Interaction 1 (2012)
For crackle box and interactive system
Duration: about 11 minutes
Tech: portable mono amplifier with subwoofer
score (jpg, 2Mb)
amplitude mapping example (pdf, 90Kb)
frequency mapping example (pdf, 60Kb)
Interaction 1 is a work which uses the output of a crackle box (1) to drive a computer. All the information the system needs in performance comes from the analysis of the crackle box's analogic output, and there is no performer's intervention on the computer. This research falls within the field of machine listening systems. The approach I'm exploring is concerned with composing sets of relationships between the acoustic/analogic source and the modules generating the digital sound. The main goal is to focus on the essentiality of the gestures in the electronic performance, without renouncing to a constructive compositonal practice. Important elements for the construction of the relationships are how the parameters extracted from the source are mapped to the digital synthetizers, how the relationships evolve, and what is the condition activating them.
In this work, a guideline is the degree of influence the source has on the synthetic sound. The piece starts with the crackle box controlling harmonic sounds defined a priori, and gradually starts to affect the synthesis until all the pitch material and the durations are related to what happens or happened in performance. The second section is a mixture of predefined behavior and other forms of behavior that emerge from the performance; this section has no linear development. In the third section the relational aspect is brought to its bare minimal terms: the gestures leave only a small trace affecting the beatings in the upper and lower register.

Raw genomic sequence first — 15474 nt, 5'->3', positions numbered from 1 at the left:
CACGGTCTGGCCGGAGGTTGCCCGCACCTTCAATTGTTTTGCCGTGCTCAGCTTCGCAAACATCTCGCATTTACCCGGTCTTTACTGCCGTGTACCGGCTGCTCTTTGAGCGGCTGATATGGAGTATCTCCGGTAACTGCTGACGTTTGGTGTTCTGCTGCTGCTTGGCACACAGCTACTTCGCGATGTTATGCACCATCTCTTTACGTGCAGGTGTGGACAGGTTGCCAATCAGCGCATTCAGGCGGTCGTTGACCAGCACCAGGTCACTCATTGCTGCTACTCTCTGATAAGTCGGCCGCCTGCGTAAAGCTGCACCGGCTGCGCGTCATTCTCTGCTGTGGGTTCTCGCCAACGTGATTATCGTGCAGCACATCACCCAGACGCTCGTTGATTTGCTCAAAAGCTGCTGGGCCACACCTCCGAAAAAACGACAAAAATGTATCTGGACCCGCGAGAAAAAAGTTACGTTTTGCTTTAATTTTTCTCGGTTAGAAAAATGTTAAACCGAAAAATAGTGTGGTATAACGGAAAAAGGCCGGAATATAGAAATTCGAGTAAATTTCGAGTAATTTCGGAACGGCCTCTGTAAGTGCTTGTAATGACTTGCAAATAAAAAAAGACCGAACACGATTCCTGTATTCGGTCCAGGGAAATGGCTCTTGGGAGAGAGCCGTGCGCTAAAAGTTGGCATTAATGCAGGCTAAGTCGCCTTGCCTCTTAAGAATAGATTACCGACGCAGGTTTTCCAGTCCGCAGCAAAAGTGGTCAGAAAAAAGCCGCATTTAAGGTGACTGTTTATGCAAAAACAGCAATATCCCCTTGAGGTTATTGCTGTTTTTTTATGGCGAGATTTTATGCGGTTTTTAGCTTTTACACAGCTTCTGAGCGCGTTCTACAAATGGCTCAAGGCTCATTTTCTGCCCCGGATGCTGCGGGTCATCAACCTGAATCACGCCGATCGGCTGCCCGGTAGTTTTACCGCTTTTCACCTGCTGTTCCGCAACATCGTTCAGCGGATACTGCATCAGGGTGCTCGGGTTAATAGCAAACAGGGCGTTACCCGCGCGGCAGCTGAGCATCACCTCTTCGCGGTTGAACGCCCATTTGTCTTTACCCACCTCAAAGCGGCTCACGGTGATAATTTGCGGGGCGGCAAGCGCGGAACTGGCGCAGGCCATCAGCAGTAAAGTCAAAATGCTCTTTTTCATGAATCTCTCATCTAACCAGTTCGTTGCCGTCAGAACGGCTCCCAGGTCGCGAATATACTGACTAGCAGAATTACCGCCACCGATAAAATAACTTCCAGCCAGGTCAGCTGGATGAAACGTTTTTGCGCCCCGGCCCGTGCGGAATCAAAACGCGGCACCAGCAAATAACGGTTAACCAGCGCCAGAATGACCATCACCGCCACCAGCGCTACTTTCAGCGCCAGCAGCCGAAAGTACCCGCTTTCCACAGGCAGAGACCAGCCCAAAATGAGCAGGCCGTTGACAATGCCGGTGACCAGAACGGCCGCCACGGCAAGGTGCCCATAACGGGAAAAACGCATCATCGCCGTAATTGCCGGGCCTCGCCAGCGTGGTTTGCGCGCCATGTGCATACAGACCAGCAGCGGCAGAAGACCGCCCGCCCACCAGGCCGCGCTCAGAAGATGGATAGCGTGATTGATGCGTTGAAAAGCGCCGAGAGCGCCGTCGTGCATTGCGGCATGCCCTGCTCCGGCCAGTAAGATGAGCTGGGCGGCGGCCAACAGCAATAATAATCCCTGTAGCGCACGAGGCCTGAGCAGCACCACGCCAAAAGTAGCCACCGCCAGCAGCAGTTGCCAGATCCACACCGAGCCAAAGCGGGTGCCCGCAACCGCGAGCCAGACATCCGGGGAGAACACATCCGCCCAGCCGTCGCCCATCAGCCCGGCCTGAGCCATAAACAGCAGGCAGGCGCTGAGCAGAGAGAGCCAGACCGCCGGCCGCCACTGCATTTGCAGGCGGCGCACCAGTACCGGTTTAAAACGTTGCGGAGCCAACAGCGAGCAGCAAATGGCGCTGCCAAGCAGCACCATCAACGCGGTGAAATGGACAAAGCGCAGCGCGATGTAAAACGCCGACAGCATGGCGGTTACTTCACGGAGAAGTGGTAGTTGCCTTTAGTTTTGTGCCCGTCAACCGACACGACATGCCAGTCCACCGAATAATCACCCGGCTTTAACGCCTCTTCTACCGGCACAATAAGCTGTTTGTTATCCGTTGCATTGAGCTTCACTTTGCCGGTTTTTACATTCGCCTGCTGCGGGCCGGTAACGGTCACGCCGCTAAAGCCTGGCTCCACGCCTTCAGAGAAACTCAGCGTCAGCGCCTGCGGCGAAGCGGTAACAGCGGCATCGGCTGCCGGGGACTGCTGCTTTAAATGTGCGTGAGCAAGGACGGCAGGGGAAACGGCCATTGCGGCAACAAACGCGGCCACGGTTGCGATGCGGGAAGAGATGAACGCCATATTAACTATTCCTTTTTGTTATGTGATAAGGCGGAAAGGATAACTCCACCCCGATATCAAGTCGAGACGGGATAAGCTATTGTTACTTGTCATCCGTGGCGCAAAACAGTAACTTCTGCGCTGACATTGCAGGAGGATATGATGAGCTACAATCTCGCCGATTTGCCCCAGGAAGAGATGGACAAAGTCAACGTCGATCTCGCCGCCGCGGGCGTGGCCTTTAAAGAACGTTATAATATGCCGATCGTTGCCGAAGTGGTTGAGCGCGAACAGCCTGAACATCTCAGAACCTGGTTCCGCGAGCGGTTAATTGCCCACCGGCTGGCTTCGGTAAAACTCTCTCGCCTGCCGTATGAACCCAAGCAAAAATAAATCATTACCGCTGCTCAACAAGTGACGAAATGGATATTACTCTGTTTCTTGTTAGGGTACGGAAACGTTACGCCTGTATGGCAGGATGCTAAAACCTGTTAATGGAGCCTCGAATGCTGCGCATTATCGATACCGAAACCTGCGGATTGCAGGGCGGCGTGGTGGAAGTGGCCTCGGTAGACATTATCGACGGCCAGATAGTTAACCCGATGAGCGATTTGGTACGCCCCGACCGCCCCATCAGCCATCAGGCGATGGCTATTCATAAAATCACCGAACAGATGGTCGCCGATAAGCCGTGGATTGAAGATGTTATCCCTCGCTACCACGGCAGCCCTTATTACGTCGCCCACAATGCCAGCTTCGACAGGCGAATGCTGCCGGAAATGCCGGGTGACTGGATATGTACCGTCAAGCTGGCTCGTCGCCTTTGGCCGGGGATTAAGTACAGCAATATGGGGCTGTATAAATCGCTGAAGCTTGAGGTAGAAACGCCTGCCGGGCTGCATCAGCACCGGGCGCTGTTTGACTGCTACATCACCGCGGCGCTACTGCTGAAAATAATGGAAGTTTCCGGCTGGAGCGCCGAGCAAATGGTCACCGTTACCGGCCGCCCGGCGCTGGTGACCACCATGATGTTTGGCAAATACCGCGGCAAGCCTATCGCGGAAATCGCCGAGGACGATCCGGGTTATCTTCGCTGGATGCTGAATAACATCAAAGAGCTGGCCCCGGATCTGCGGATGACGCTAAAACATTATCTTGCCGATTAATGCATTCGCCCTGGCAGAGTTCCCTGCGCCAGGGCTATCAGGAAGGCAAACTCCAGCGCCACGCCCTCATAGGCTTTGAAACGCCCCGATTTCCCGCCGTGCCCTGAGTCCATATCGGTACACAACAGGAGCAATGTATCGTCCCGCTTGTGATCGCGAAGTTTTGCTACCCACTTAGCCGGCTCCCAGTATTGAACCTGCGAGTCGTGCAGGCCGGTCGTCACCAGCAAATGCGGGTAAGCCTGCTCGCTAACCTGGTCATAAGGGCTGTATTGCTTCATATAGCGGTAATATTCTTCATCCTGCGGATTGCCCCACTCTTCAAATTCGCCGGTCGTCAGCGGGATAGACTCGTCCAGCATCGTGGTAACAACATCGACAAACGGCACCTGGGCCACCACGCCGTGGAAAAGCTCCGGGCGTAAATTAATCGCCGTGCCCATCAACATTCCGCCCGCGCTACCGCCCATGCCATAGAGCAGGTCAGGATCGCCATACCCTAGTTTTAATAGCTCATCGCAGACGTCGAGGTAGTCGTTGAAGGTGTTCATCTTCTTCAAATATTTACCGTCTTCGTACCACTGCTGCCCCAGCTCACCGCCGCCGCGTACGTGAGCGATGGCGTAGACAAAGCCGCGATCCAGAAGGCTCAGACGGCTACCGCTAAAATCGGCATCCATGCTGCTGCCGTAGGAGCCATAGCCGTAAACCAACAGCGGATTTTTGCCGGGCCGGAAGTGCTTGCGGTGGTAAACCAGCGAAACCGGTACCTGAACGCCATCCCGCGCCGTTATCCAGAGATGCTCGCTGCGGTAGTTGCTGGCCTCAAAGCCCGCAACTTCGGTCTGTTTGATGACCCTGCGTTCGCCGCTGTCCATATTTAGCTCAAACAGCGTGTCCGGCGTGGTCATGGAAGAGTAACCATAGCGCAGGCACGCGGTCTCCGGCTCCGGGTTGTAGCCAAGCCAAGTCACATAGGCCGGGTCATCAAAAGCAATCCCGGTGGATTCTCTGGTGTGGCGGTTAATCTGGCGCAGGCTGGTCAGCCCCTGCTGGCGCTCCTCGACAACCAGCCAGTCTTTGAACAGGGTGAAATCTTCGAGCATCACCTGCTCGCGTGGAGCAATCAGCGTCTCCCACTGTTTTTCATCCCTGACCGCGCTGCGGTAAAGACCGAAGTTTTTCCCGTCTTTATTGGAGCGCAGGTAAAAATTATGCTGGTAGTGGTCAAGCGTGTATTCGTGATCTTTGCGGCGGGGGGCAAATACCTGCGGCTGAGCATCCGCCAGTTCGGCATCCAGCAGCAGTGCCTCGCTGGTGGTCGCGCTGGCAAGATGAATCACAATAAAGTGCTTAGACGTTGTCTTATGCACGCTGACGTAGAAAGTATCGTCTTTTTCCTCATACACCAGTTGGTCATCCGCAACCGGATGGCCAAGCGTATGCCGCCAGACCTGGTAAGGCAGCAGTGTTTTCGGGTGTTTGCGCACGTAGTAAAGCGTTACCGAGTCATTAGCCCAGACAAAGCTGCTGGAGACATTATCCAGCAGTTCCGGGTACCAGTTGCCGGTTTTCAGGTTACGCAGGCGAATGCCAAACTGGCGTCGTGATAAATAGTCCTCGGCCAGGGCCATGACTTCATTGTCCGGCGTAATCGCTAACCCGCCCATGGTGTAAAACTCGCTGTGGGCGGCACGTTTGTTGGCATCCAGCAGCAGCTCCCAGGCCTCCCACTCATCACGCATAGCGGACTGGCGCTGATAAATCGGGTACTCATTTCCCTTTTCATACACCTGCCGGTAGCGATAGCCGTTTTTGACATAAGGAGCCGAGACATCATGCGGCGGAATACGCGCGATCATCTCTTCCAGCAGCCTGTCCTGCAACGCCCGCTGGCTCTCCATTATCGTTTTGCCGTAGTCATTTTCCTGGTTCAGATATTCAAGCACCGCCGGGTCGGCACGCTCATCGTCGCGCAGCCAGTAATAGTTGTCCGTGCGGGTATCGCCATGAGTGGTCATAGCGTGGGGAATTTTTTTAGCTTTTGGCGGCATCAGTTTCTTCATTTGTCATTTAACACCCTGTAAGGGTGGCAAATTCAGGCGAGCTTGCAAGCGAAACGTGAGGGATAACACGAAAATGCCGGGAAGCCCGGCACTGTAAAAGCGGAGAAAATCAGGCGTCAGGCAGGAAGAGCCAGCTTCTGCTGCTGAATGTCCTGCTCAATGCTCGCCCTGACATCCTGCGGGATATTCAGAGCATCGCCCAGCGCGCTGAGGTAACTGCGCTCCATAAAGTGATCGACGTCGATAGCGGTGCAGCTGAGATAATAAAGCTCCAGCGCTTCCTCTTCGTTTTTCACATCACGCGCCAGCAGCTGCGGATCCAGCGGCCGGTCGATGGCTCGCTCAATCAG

The crackle box was chosen as input source for this work either for its tactile sensitivity or for its meaningfulness. Indeed, the circuit relies on an integrated circuit which had a short lived commercial use because it was instable and, according to the correct engineering, flawed. The crackle box uses this flaw to show new unexpected directions. This interactive system aims to expand these directions, give them further acoustic interest, showing to what extent incorrect engineering can be re-contextualized into constructive systems.
(1) The crackle box is a circuit designed by Michel Waisvisz in 1974 at STEIM. It basically consists of an operational amplifier (LM709) whose connections are brought on the control surface, and left open. The user, touching them, activates the circuit using the body as conductor. The sounds produced are related to the resistance of the body, and the amount of pressure applied on the connectors.